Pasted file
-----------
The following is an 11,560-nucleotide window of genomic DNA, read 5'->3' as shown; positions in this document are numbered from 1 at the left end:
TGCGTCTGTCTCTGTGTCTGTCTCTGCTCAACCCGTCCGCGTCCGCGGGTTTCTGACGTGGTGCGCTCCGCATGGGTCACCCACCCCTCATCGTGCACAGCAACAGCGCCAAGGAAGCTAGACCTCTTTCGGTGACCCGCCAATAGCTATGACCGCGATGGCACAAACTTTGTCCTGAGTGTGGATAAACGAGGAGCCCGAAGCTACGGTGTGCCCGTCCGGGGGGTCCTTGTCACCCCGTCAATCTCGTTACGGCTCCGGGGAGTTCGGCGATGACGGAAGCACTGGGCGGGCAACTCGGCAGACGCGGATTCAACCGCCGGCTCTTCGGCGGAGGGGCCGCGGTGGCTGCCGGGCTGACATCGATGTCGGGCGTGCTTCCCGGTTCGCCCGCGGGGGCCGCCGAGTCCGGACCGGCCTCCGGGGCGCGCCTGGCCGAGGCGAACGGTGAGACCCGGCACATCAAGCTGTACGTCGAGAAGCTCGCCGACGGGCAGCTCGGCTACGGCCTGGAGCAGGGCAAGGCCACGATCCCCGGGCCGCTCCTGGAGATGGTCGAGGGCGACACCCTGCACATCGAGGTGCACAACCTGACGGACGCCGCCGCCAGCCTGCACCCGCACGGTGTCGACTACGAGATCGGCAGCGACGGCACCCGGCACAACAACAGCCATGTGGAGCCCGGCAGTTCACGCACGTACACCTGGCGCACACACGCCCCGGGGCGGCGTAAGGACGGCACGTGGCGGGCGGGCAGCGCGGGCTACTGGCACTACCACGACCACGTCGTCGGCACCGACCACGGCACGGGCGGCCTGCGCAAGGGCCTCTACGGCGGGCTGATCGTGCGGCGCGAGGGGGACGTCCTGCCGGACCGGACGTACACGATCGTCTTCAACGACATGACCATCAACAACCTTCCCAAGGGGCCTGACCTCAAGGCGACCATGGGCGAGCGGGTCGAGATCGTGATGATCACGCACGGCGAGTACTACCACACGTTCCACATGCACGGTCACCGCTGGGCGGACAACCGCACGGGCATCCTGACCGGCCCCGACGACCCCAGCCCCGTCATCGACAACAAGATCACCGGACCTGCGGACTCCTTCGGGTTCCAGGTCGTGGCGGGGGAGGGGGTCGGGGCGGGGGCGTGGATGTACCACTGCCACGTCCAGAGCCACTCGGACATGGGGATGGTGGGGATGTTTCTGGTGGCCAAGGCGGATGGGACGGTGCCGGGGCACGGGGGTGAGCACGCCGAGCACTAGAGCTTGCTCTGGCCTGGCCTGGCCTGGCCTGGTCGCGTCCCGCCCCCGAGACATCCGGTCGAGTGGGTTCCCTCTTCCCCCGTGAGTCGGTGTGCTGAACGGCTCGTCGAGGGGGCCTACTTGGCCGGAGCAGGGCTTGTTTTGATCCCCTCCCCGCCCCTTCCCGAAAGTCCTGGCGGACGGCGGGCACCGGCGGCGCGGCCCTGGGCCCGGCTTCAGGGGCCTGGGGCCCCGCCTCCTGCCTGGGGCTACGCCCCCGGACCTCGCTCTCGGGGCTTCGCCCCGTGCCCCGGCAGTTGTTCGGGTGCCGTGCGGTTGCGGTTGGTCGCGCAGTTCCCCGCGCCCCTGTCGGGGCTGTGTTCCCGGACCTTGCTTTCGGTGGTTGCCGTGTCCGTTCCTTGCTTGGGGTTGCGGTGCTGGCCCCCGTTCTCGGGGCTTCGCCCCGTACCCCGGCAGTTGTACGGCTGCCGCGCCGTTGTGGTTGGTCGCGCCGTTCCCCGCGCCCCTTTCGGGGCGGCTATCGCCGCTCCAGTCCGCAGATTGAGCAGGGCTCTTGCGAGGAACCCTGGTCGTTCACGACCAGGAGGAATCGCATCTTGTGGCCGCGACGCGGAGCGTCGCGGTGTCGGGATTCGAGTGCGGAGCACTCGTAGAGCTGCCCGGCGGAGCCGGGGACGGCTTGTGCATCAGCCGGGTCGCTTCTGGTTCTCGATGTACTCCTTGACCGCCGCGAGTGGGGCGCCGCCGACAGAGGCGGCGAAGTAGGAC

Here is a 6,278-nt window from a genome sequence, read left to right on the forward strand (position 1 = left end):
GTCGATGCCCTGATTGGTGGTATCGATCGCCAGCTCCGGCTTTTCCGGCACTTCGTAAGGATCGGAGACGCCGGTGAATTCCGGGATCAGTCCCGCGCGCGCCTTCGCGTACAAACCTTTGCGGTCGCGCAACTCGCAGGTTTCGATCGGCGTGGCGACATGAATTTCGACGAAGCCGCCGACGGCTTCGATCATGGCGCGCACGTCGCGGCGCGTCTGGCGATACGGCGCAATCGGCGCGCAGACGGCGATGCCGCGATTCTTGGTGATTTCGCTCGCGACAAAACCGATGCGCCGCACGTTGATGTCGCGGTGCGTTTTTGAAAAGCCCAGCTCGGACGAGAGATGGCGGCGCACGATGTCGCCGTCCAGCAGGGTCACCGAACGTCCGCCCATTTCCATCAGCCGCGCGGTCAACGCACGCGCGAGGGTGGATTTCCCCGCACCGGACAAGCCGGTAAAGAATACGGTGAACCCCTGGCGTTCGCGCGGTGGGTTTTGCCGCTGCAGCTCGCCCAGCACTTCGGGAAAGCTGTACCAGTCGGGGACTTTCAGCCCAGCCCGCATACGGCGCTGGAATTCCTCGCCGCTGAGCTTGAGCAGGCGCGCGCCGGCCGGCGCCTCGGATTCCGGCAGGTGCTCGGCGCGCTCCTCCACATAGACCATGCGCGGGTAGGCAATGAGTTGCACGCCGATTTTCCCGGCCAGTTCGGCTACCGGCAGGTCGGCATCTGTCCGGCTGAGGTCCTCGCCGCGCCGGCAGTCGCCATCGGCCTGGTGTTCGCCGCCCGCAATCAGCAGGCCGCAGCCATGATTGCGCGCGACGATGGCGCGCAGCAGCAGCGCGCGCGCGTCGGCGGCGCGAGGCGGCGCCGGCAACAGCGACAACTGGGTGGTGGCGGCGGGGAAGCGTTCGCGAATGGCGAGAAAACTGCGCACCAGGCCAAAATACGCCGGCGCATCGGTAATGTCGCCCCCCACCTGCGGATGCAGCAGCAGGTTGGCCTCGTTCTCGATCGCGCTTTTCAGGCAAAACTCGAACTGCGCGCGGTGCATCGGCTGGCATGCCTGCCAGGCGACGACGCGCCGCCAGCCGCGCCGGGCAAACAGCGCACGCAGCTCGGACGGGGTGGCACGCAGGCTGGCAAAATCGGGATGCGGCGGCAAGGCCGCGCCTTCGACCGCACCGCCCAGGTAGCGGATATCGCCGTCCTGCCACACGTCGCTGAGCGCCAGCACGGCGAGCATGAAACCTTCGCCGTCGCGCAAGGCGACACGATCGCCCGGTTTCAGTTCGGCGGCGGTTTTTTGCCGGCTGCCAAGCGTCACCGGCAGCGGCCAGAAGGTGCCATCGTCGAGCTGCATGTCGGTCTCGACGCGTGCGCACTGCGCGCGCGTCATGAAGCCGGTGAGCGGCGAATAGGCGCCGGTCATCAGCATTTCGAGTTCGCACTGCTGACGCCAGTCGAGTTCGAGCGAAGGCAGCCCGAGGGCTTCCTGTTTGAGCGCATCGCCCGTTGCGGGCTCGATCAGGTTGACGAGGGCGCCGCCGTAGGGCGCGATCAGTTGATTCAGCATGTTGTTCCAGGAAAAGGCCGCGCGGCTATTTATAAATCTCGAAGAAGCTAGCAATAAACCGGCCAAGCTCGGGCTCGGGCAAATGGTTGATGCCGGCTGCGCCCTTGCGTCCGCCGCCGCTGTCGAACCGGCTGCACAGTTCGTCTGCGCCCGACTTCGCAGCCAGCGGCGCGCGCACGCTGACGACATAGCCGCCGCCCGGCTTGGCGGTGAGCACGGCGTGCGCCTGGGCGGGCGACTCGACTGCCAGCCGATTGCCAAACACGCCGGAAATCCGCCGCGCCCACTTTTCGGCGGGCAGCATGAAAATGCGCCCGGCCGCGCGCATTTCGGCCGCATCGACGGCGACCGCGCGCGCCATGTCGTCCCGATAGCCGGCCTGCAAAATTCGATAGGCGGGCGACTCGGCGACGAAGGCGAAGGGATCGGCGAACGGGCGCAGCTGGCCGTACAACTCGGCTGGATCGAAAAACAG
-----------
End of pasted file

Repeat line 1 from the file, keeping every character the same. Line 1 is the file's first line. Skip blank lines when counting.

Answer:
The following is an 11,560-nucleotide window of genomic DNA, read 5'->3' as shown; positions in this document are numbered from 1 at the left end: